Skip to content

Good OM Reading: RX for the Emergency Room

November 21, 2011

If you want to read an excellent article about issues of quality, capacity, and bottlenecks in hospitals, see OR/MS Today (Oct., 2011), for “RX for the ER”.  The authors (one of whom is head of the ER at New Orleans’ Ochsner Hospital), write: “As an industry, hospitals exhibit technologic excellence in terms of diagnostic and therapeutic innovations. However, service delivery has been absent. The economic incentives to develop and sustain service delivery models that are viewed by the patient as efficient, useful, and valuable have been to a large degree nonexistent in a hospital environment”.

But things may be changing. Patients are demanding relevant information, more choice and better services. As a result, healthcare in the US is beginning to embrace the OM techniques that have made other sectors of American industry competitive. ERs are the perfect place to begin. And Ocshner Hospital had no choice but to reengineer its ER after Hurricane Katrina wiped out 70% of New Orleans’ healthcare services in 2005. ER volumes ramped up overnight to 180% of pre-hurricane averages and wait times tripled. Annual revenue loss, estimated to be $500,000 for every 1% of patients who leave prior to examination, is one factor in hospitals wishing to invest in a more efficient system.

Some of the highlights of the article: (1) ER arrivals tend to follow a known demand curve at different hours (contrary to what many administrators think), making staffing much more efficient; (2) the ER bed is the major resource in the department and it runs at more than 100% capacity a large part of the  day– but 75% of patients do not need a bed and are discharged that day; (3) low risk  patients do not need the services of a highly trained ER physician, and physician assistants can provide good care at 25% of the cost; and (4) registration and triage time can be reduced by 80% with lean workflow models.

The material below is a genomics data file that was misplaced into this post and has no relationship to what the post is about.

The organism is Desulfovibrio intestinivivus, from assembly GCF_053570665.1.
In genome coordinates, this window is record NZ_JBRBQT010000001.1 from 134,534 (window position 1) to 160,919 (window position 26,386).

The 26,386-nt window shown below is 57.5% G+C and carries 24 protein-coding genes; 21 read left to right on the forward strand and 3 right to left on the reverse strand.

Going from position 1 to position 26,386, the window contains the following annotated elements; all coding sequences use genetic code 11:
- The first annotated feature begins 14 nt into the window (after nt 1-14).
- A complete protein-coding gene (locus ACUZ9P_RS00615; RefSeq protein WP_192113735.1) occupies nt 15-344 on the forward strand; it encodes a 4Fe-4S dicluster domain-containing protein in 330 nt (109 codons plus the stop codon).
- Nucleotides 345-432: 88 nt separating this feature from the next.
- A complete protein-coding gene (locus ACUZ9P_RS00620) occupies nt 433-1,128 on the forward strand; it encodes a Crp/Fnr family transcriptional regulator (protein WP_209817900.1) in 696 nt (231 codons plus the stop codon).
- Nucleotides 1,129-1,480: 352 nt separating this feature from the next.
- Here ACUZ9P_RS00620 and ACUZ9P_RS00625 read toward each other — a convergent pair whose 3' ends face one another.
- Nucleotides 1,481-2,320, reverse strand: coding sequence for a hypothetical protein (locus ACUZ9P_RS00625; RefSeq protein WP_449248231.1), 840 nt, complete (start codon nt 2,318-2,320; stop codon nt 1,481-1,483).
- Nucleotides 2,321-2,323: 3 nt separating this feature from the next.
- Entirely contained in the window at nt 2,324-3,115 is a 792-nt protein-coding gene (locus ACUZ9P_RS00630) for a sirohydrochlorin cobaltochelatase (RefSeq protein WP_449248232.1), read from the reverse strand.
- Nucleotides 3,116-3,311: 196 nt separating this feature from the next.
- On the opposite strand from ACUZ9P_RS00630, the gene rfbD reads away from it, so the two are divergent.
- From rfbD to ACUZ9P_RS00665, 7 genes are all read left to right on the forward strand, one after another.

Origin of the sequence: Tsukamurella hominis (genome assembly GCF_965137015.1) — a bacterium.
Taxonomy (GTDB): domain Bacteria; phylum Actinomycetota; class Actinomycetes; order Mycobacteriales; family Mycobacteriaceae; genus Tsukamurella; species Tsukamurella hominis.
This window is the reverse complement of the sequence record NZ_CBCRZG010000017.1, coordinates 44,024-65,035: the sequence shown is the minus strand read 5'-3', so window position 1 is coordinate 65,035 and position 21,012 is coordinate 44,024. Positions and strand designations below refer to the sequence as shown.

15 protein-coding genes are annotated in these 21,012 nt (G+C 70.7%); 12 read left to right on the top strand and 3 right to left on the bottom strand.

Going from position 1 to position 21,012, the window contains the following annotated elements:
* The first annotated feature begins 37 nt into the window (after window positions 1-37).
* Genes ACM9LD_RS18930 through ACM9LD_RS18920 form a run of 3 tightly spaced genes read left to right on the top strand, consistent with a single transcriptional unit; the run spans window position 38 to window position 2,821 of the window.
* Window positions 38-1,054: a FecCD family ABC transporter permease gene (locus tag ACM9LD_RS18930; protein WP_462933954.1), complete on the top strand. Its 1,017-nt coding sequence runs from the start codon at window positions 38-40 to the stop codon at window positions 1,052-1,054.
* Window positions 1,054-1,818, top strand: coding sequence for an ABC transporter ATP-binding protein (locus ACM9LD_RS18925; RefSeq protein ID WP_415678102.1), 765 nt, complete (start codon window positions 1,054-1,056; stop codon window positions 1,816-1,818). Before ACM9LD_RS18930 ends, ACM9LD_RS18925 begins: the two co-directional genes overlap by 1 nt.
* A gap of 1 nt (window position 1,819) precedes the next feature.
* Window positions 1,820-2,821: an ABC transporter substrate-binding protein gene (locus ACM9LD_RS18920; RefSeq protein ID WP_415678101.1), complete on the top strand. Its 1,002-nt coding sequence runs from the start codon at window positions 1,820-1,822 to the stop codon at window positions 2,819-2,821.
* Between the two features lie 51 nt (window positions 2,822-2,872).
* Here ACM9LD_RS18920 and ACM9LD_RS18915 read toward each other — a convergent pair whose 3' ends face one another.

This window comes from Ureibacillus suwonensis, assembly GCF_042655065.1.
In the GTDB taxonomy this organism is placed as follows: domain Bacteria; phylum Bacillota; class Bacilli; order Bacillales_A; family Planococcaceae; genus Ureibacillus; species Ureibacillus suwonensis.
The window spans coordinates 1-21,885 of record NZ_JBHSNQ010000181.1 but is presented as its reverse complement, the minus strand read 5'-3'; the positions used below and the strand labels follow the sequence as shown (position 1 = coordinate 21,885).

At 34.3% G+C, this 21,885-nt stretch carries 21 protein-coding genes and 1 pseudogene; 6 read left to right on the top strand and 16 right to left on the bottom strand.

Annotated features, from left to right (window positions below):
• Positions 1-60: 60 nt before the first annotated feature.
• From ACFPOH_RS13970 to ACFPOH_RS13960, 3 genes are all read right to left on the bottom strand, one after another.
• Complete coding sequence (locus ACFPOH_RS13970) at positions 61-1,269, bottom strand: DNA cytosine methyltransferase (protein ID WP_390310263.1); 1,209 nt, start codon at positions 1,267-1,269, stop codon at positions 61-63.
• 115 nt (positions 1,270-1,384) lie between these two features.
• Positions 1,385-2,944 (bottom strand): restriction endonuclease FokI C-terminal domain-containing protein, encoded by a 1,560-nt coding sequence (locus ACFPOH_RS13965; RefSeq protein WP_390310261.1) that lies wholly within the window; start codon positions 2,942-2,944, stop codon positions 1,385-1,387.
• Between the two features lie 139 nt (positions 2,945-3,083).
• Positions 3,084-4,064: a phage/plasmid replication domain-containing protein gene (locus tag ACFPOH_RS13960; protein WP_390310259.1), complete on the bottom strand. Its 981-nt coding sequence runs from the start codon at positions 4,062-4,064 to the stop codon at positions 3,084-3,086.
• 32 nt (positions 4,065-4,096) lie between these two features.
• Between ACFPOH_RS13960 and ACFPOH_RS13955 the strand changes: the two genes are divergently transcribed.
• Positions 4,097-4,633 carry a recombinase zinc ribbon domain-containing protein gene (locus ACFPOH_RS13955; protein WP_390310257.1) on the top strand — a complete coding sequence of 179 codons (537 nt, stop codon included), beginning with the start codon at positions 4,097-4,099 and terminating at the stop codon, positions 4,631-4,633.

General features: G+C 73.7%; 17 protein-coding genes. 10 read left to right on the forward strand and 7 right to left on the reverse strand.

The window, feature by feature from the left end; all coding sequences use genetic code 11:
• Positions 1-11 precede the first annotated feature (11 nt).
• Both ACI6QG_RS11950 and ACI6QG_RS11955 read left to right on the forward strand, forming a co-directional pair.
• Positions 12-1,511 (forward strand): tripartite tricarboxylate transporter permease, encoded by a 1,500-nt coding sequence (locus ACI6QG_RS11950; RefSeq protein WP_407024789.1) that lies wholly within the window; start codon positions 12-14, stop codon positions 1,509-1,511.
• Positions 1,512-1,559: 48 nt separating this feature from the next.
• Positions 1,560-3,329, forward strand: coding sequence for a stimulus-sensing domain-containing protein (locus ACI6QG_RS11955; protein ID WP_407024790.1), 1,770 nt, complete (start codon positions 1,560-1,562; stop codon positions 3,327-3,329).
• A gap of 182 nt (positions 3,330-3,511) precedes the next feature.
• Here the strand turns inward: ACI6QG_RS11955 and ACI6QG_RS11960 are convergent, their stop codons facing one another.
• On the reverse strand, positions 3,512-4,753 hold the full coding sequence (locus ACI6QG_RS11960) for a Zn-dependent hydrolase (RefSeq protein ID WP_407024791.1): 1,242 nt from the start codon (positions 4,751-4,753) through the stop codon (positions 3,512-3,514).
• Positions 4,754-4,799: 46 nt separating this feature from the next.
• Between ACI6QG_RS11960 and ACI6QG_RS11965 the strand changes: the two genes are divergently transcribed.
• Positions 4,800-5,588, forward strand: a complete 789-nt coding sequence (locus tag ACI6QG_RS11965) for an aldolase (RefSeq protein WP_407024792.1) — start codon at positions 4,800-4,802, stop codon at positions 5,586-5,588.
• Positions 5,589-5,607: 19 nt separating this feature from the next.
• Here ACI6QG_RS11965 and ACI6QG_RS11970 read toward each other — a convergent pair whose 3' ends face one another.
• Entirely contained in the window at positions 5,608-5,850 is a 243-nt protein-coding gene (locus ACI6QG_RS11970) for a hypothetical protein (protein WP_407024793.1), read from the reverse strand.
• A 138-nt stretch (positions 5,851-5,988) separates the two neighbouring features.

This article is full of excellent graphics (10 of them) that you can use in class to make points about lean, waiting line costs and distributions, workflow, and metrics.

No comments yet

Leave a Reply

Fill in your details below or click an icon to log in: Logo

You are commenting using your account. Log Out /  Change )

Google+ photo

You are commenting using your Google+ account. Log Out /  Change )

Twitter picture

You are commenting using your Twitter account. Log Out /  Change )

Facebook photo

You are commenting using your Facebook account. Log Out /  Change )


Connecting to %s

The Blog

The latest news on and the WordPress community.

Supply Chain Management Research

Andreas Wieland’s supply chain management blog for academics and managers

better operations

Thoughts on continuous improvement: from TPS to XPS

%d bloggers like this: